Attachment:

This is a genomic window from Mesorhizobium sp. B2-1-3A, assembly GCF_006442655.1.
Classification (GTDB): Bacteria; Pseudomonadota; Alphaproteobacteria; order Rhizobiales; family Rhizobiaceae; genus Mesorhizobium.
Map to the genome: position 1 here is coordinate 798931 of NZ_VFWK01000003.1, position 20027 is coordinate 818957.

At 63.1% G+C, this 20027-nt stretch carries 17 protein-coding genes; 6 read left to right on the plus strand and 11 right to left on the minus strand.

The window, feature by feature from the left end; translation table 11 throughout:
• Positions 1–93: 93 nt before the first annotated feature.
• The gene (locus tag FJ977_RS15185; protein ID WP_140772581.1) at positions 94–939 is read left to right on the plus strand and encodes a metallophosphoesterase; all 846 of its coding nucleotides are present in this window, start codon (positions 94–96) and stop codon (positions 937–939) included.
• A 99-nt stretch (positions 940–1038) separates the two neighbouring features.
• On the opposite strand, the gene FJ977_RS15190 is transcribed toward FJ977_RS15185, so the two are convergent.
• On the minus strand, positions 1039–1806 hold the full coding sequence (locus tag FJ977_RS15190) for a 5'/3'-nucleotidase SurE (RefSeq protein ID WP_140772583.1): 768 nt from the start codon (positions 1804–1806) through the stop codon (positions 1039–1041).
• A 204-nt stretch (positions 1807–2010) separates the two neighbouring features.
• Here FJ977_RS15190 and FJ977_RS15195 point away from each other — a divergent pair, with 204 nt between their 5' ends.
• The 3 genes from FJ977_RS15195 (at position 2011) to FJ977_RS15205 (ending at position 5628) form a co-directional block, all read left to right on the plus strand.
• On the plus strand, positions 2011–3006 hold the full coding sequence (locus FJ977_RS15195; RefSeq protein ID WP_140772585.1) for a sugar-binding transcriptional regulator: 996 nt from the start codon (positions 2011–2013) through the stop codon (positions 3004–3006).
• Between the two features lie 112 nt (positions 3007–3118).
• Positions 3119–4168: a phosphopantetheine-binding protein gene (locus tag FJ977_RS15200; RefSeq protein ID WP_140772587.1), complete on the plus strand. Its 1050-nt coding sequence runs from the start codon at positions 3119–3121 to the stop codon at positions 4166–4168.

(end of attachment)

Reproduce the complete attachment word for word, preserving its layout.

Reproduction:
This is a genomic window from Mesorhizobium sp. B2-1-3A, assembly GCF_006442655.1.
Classification (GTDB): Bacteria; Pseudomonadota; Alphaproteobacteria; order Rhizobiales; family Rhizobiaceae; genus Mesorhizobium.
Map to the genome: position 1 here is coordinate 798931 of NZ_VFWK01000003.1, position 20027 is coordinate 818957.

At 63.1% G+C, this 20027-nt stretch carries 17 protein-coding genes; 6 read left to right on the plus strand and 11 right to left on the minus strand.

The window, feature by feature from the left end; translation table 11 throughout:
• Positions 1–93: 93 nt before the first annotated feature.
• The gene (locus tag FJ977_RS15185; protein ID WP_140772581.1) at positions 94–939 is read left to right on the plus strand and encodes a metallophosphoesterase; all 846 of its coding nucleotides are present in this window, start codon (positions 94–96) and stop codon (positions 937–939) included.
• A 99-nt stretch (positions 940–1038) separates the two neighbouring features.
• On the opposite strand, the gene FJ977_RS15190 is transcribed toward FJ977_RS15185, so the two are convergent.
• On the minus strand, positions 1039–1806 hold the full coding sequence (locus tag FJ977_RS15190) for a 5'/3'-nucleotidase SurE (RefSeq protein ID WP_140772583.1): 768 nt from the start codon (positions 1804–1806) through the stop codon (positions 1039–1041).
• A 204-nt stretch (positions 1807–2010) separates the two neighbouring features.
• Here FJ977_RS15190 and FJ977_RS15195 point away from each other — a divergent pair, with 204 nt between their 5' ends.
• The 3 genes from FJ977_RS15195 (at position 2011) to FJ977_RS15205 (ending at position 5628) form a co-directional block, all read left to right on the plus strand.
• On the plus strand, positions 2011–3006 hold the full coding sequence (locus FJ977_RS15195; RefSeq protein ID WP_140772585.1) for a sugar-binding transcriptional regulator: 996 nt from the start codon (positions 2011–2013) through the stop codon (positions 3004–3006).
• Between the two features lie 112 nt (positions 3007–3118).
• Positions 3119–4168: a phosphopantetheine-binding protein gene (locus tag FJ977_RS15200; RefSeq protein ID WP_140772587.1), complete on the plus strand. Its 1050-nt coding sequence runs from the start codon at positions 3119–3121 to the stop codon at positions 4166–4168.